Front line heroes

It was a tremendously sad day last Friday when the world learned that four crew members – two pilots and two paramedics – lost their lives while en route to a patient. Our hearts and prayers go out to the surviving families of these fallen heroes.

I worked at Ornge from 2010 until the summer of 2012. I didn’t know any of the four who perished – many of us who worked for the corporate side of Ornge were kept “siloed” from the front line personnel. But I knew how hard they worked and how dedicated they were (and continue to be).

One day I even experienced it first hand.

Ornge HQ (which was dubbed the “Crystal Palace” by the media once scandal broke) has an impressive staircase in the main foyer. Several people had tumbled down it, which had inspired one exec to declare that the next one who falls down it will be fired. Well, that next one was me.

It was just after nine a.m. and I had forgotten my blackberry in my car that morning. As I started down the stairs, my foot went out from under me, and down I went. If anyone who fell down a flight of stairs could possibly be considered lucky, it was me: almost all of the medics were at Ornge that day! Within seconds, one of the paramedics I did know was by my side and another near my feet. Many more were nearby with neck braces, a back board, you name it. They were kind and professional and efficient. This period of time is hazy for me so I don’t have total recall but I do remember that there was a paramedic – one of the new guys, I believe – crouched behind my head, stroking my cheek and telling me it was going to be okay. They shielded my face so I couldn’t see any blood and kept me calm, telling me that everything was going to be okay.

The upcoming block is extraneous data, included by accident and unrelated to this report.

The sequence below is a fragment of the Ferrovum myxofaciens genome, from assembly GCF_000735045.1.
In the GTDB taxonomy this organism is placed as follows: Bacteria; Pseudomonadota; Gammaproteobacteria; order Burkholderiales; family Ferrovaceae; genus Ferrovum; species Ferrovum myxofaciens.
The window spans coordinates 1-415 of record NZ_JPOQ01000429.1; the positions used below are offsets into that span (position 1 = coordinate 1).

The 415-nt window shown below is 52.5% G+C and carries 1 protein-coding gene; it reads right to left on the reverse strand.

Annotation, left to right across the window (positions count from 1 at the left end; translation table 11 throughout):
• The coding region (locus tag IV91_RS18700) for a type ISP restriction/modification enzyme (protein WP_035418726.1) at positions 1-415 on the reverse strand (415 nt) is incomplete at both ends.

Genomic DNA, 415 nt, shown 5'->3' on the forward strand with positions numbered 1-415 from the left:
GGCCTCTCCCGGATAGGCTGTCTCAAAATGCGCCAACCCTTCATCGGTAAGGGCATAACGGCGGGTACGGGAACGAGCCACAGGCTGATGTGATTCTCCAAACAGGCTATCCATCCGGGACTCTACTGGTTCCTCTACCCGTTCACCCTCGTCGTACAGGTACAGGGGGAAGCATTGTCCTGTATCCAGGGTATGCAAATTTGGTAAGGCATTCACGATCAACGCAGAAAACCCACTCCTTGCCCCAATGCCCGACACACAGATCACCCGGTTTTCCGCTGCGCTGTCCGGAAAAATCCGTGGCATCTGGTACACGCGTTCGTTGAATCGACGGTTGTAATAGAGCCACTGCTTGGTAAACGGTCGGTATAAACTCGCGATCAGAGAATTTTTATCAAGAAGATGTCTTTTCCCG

(After a trip to the hospital by ambulance, at least one broken bone, staples in my leg and a head injury, I started to mend, thanks in large part to Ornge medics).

Just days later, all hell broke loose in the media. Through all of the shit, the front line personnel – the paramedics, the pilots, the call centre dispatchers, and countless others – went to work and did their jobs with the same level of professionalism and care, as they did before December 2011. They didn’t have the luxury of hiding in the corporate offices. Confronted with public anger, these men and women continued to do their jobs; making sure that the critically injured received excellent treatment and care; and making sure patients were flown from wherever they were injured or sick to wherever they needed to be for care.

They were already brave. And now they were braver still.

Through all of it – politicians screaming at each other in the Legislature and front pages, daily, shouting devastating headlines – these medics and pilots continued to make sure that the sickest of the sick had the best possible chances for recovery. Even when criticism and abuse was hurled their way. No matter what.

We lost four of the finest last Friday. If you can, please donate to the Ornge Employees Benevolent Fund to show your thanks and appreciation to those who risk their own lives while trying to save ours.


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